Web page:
Inflation uptick seen with strong El Niño, says BSP official

Inflation uptick seen with strong El Niño, says BSP official

/ 05:55 AM December 19, 2023

PARCHED In this photo taken in May, a boy walks through a parched rice field in Tanza, Cavite, as the state weather bureau issued an El Niño alert. —MARIANNE BERMUDEZ

PARCHED |  In this photo taken in May 2023, a boy walks through a parched rice field in Tanza, Cavite, as the state weather bureau issued an El Niño alert. (File photo by MARIANNE BERMUDEZ / Philippine Daily Inquirer)

MANILA, Philippines — The likelihood that the ongoing El Niño weather phenomenon will become a “historically strong” event in the next two months has increased, with the probability raised to 54 percent from just 35 percent as assessed just a month ago, according to the US Climate Prediction Center (US CPC).

If this comes to pass, the current El Niño will potentially be among the five worst El Niño events since 1950, the scientific agency said.


One of these is the El Niño occurrence in 2015-2016, which the World Bank said inflicted $325 million or about P18 billion in damage and production losses to the Philippine agriculture sector.


El Niño brings lower than normal rainfall or even drought to areas in the Philippines, threatening major crops like rice and corn production. The reduced output will, in turn, lead to higher prices.

The phenomenon occurs on average every two to seven years and can last nine to 12 months, according to the Geneva-based World Meteorological Organization.

State meteorologists officially declared the onset of this latest El Niño event on July 4 this year and it would likely persist until January 2024.


The Bangko Sentral ng Pilipinas (BSP) is particularly wary of the impact of El Niño as this will mean an uptick in inflation just when the rate of increase in the prices of basic goods and services has been inching closer to the government’s target range of 2 to 4 percent.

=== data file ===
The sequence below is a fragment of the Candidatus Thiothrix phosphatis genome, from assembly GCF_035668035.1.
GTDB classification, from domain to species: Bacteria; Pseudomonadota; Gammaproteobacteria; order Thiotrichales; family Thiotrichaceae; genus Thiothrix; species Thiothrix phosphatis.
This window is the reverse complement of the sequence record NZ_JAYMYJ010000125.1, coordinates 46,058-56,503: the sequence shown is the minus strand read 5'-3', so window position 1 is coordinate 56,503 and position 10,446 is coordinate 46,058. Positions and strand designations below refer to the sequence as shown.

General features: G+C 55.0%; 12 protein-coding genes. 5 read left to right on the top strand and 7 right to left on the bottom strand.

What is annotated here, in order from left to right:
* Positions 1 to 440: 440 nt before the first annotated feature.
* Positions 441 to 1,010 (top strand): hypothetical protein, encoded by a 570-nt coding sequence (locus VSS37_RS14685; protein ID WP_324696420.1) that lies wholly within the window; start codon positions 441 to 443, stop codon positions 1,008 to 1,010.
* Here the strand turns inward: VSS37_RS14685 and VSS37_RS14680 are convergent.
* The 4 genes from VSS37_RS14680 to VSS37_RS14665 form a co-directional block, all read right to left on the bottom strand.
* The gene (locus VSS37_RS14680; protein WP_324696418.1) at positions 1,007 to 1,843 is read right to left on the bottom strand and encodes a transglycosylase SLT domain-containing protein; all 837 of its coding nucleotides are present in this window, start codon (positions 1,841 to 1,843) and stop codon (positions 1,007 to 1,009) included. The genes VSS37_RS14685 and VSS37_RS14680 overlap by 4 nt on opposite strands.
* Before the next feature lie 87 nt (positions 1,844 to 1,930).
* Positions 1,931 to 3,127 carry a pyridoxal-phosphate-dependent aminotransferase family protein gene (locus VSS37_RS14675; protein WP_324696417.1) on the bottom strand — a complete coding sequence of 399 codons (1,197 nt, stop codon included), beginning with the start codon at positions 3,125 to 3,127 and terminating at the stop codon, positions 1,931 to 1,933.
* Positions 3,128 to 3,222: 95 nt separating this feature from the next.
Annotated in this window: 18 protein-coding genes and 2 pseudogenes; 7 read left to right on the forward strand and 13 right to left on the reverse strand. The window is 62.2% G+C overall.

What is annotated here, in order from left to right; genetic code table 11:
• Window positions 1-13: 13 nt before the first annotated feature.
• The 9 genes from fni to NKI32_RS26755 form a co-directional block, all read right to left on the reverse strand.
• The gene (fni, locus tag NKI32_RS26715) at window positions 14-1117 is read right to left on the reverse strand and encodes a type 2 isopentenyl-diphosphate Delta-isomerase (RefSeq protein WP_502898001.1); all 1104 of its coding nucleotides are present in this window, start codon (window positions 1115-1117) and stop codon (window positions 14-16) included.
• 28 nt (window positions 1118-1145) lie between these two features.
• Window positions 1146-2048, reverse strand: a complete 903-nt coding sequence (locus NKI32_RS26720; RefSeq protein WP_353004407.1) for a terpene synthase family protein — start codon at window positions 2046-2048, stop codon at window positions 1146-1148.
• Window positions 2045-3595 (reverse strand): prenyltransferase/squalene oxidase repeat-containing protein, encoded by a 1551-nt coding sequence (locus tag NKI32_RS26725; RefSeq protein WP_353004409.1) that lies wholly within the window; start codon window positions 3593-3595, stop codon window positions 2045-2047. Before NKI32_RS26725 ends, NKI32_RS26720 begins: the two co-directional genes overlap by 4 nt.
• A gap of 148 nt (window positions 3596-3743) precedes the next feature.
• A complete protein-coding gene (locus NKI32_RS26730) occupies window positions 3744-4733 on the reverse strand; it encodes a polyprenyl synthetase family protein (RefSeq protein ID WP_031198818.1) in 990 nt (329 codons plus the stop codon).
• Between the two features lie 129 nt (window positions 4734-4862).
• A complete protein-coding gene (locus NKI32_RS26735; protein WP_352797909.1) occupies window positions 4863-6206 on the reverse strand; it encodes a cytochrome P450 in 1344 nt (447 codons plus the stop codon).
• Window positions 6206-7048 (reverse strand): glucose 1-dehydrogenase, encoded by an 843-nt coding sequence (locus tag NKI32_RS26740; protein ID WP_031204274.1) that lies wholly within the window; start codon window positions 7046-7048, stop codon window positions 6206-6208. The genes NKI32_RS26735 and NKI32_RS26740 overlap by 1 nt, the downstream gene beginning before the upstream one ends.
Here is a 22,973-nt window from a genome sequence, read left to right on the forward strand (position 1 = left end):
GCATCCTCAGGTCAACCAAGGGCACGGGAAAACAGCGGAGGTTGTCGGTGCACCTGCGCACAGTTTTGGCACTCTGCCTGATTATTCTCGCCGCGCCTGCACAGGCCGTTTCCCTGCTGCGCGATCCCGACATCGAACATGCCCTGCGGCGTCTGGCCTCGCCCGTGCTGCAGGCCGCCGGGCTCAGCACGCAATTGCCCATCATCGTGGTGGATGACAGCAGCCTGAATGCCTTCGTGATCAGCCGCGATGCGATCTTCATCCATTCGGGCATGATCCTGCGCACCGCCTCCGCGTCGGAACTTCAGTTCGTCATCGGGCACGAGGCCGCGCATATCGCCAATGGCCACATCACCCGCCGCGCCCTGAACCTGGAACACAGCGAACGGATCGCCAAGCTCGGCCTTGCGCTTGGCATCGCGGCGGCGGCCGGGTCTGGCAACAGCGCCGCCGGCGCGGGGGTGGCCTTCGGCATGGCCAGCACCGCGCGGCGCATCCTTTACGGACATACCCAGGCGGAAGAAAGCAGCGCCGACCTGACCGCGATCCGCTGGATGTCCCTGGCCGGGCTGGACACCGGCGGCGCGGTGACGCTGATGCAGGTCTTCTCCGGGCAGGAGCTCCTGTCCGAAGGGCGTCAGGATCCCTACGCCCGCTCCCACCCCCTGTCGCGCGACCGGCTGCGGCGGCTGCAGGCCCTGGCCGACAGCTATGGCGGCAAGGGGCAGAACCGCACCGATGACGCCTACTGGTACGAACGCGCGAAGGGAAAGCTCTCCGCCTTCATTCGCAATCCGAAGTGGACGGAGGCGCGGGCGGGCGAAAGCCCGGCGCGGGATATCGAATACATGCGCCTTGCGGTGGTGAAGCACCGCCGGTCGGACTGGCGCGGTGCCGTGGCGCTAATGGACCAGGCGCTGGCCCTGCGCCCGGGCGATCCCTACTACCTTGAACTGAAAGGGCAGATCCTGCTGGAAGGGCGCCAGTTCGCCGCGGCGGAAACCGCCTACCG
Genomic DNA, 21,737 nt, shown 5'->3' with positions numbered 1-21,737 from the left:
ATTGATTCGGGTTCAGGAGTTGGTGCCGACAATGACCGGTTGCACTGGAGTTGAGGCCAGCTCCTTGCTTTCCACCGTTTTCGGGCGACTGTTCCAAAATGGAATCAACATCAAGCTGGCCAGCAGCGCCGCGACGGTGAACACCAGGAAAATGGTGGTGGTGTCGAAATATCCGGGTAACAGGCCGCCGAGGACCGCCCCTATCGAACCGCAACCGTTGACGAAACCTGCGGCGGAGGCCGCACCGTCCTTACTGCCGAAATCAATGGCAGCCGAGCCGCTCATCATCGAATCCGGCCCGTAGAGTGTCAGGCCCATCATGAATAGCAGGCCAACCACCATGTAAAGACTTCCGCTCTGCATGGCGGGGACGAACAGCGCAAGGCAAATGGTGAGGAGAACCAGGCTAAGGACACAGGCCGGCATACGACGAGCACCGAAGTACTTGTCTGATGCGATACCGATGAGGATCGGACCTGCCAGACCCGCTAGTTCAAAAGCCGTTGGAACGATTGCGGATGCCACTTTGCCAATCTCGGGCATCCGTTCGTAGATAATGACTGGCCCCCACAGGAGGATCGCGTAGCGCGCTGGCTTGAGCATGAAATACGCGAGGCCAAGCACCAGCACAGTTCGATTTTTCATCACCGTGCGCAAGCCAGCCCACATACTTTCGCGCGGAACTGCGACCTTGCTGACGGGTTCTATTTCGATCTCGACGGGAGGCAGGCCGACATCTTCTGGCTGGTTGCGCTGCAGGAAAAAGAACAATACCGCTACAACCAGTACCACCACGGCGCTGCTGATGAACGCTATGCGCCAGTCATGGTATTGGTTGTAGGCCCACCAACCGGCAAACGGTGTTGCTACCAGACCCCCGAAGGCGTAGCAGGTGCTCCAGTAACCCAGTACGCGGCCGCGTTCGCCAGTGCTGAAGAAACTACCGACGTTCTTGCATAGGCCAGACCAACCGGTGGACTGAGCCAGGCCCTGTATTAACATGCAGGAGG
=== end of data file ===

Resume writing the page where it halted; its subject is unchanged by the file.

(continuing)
This is important for the BSP, one of whose main tasks is to shepherd inflation within what the central bank considers an acceptable range of price growth. The BSP does this mainly by tweaking interest rates on money borrowed from banks.

BSP Senior Assistant Governor Iluminada Sicat said at a press briefing that a strong El Niño was expected to add 0.02 percentage point to monthly inflation readouts.


“Inflation could temporarily accelerate above the target [range in the second quarter] due to the impact of El Niño weather conditions and also due to the lagged impact of wage adjustments in 2023,” Sicat said.

Inflation was pegged at 4.1 percent in November, down from a peak of 8.7 percent recorded last January.

El Niño, according to a US CPC bulletin, is expected to continue through the northern hemisphere winter, but with a 60-percent chance of dissipating into a “neutral” scenario — when there is neither El Niño nor its twin and opposite, La Niña — as early as April.

“Based on the latest forecasts, there is now a 54-percent chance of a ‘historically strong’ El Niño during the November-January season,” the CPC said.

Securing food supply

According to Finance Secretary Benjamin Diokno, intensified efforts to increase agricultural productivity will be supplemented by measures to improve the importation of needed goods.

This is to help secure food supply amid global threats of El Niño and other natural calamities, trade protectionism by other countries, and geopolitical tensions.

Related to this, President Ferdinand Marcos Jr. has approved another yearlong extension — up to Dec. 31, 2024 — of Executive Order (EO) No. 10, which temporarily reduces import duties on key commodities, including rice, corn, and pork.

The extension of EO 10 was based on the recommendation of the National Economic and Development Authority board, which Economic Planning Secretary Arsenio Balisacan said would help ensure an adequate supply of agricultural commodities and maintain stable and affordable prices, thereby better managing potential inflationary pressures.

Last week, Balisacan said that the government could not, and would not, be complacent, as the Philippines continued to have the highest inflation rate among Southeast Asian peers.

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“This is amid our many risks, including the El Niño phenomenon and the simmering geopolitical tensions that may increase uncertainty and disrupt supply chains,” Balisacan said.

TAGS: Bangko Sentral ng Pilipinas, drough, El Niño, Ferdinand Marcos Jr., Food supply, Iluminada Sicat, Inflation, US Climate Prediction Center

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